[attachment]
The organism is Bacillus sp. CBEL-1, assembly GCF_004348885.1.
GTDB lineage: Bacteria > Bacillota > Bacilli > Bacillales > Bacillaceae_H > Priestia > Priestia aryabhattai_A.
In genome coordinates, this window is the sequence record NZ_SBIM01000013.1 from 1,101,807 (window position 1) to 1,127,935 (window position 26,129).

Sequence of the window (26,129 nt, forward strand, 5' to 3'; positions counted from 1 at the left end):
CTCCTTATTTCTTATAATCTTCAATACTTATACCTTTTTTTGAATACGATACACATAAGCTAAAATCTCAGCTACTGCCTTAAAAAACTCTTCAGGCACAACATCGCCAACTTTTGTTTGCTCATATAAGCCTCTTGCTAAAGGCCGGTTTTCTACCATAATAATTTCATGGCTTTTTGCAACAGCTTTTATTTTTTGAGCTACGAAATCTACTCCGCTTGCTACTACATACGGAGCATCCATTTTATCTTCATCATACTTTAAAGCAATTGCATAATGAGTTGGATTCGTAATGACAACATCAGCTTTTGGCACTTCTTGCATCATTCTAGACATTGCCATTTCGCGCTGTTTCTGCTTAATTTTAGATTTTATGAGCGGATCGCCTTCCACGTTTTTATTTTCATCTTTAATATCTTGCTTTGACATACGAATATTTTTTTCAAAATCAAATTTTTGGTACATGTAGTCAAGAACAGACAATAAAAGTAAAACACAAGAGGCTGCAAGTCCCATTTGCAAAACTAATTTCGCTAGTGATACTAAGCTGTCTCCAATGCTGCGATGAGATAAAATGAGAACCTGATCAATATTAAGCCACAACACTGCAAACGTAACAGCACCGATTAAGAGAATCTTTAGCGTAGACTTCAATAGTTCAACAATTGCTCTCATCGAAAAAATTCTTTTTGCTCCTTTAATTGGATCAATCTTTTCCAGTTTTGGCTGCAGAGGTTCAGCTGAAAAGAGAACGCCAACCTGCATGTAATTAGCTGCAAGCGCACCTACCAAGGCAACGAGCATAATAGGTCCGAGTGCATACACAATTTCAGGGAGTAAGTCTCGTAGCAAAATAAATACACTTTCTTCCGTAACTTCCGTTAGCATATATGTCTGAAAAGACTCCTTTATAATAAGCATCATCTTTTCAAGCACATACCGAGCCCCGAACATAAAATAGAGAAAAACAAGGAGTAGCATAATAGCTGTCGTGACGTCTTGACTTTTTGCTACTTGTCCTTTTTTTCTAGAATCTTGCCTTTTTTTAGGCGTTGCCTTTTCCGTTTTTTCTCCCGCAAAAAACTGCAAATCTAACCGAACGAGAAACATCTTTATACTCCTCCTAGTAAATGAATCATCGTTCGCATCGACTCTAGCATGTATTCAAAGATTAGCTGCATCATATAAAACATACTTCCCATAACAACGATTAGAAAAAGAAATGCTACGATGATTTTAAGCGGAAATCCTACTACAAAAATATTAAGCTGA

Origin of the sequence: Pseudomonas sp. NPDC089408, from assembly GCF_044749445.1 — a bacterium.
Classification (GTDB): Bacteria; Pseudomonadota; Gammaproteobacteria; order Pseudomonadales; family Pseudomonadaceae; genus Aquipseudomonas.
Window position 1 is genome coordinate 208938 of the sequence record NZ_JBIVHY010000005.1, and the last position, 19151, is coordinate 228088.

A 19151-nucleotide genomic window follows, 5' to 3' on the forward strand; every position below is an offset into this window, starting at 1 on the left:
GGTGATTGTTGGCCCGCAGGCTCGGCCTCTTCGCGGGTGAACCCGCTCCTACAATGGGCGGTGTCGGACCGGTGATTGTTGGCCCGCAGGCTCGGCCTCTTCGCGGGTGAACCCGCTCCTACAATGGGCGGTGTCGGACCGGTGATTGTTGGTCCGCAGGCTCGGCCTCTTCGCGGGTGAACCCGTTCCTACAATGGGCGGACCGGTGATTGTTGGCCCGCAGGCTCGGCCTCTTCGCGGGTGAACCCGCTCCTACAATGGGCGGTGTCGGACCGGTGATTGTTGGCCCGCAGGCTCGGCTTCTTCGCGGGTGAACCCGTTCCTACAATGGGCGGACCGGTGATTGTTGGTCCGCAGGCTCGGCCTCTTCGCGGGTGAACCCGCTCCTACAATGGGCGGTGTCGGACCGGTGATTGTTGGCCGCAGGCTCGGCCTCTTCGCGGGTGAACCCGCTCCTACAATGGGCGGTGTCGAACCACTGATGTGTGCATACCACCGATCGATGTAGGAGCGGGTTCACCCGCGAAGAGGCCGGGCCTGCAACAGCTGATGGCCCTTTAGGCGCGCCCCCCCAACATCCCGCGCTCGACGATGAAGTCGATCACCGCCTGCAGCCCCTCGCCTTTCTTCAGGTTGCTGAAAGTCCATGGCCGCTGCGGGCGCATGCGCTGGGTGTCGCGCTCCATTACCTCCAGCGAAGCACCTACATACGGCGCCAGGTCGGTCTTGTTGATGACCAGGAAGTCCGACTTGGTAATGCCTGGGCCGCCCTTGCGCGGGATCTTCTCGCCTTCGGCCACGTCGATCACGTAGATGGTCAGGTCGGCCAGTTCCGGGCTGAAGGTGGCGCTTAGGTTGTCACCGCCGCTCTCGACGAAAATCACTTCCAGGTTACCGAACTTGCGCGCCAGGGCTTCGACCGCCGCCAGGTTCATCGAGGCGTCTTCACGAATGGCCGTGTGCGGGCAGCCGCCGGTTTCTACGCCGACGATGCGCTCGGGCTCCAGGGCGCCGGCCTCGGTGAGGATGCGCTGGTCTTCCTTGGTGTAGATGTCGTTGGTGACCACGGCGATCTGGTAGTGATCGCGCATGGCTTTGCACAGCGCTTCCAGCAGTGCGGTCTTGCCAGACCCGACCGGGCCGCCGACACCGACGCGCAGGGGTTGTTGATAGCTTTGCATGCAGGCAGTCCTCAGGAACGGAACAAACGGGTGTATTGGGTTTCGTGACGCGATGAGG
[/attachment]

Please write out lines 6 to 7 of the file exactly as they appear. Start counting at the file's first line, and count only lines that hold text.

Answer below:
Origin of the sequence: Pseudomonas sp. NPDC089408, from assembly GCF_044749445.1 — a bacterium.
Classification (GTDB): Bacteria; Pseudomonadota; Gammaproteobacteria; order Pseudomonadales; family Pseudomonadaceae; genus Aquipseudomonas.